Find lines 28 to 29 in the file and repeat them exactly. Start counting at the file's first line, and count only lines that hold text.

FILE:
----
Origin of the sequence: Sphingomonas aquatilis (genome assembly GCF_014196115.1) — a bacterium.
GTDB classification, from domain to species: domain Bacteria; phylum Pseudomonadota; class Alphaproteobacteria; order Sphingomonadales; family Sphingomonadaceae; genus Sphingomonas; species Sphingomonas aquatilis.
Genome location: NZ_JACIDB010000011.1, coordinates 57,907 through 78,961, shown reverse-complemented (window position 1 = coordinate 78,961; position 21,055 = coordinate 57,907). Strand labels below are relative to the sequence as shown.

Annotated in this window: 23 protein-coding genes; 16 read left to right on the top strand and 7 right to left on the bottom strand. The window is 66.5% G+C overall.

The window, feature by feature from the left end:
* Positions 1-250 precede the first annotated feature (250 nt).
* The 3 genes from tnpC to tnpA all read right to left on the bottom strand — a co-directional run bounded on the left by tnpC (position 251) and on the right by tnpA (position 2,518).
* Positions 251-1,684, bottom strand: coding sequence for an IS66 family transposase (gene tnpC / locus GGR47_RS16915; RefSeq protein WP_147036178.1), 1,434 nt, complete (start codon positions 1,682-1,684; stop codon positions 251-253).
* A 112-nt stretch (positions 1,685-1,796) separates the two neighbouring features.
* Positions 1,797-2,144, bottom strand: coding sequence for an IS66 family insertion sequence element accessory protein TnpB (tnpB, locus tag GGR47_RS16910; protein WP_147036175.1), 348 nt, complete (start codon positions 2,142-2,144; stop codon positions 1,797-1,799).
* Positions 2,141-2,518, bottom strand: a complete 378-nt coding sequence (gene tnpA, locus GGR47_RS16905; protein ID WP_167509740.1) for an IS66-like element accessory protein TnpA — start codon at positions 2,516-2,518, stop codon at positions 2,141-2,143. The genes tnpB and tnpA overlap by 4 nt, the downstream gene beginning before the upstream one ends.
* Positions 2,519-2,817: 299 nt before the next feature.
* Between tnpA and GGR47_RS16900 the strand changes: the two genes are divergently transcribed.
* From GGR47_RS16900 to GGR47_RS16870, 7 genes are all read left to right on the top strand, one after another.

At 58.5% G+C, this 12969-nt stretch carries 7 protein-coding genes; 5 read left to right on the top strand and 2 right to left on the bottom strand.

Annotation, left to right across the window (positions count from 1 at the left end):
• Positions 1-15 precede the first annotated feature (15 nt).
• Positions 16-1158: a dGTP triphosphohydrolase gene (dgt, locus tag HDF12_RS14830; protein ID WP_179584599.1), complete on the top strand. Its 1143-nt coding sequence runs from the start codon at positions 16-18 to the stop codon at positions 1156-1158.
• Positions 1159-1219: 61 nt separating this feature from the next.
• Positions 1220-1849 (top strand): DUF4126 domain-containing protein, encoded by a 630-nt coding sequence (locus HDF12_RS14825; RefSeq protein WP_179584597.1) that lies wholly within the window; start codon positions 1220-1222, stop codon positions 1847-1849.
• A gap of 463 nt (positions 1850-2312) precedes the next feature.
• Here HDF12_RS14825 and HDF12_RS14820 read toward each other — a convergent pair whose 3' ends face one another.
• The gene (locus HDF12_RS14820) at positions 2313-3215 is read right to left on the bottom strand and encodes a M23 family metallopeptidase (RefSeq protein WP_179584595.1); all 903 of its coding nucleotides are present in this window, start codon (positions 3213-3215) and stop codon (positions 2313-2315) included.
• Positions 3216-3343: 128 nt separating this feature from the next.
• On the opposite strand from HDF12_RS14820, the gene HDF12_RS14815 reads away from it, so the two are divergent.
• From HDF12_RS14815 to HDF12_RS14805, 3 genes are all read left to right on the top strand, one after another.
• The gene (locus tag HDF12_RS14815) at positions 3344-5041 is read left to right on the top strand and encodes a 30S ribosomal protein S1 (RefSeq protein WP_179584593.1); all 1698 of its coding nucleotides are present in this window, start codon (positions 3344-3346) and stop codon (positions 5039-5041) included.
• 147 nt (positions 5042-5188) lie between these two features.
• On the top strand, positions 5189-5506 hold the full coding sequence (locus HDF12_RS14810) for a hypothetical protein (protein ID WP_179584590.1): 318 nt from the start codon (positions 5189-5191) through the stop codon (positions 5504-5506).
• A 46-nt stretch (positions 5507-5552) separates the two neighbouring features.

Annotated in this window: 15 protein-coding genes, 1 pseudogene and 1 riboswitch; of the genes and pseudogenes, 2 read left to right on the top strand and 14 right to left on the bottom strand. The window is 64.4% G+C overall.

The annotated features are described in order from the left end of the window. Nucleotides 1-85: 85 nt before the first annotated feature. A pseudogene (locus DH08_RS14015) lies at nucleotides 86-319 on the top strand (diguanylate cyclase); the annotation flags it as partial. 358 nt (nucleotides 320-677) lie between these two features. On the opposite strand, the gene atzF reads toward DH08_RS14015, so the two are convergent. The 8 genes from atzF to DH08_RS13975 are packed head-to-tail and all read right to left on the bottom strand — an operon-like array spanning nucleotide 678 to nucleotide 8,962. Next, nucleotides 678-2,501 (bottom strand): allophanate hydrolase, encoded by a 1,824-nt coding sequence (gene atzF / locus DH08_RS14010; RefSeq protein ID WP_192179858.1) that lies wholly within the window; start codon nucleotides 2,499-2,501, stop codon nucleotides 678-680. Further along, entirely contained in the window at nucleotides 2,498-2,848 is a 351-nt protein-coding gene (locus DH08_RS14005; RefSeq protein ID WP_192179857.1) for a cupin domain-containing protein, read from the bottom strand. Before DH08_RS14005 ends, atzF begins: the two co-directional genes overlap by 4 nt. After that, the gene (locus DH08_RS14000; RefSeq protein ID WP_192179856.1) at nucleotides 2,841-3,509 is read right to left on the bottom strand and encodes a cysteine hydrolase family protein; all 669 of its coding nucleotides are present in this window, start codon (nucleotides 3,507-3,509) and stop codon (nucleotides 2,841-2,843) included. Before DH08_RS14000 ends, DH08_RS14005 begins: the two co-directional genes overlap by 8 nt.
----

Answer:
• 147 nt (positions 5042-5188) lie between these two features.
• On the top strand, positions 5189-5506 hold the full coding sequence (locus HDF12_RS14810) for a hypothetical protein (protein ID WP_179584590.1): 318 nt from the start codon (positions 5189-5191) through the stop codon (positions 5504-5506).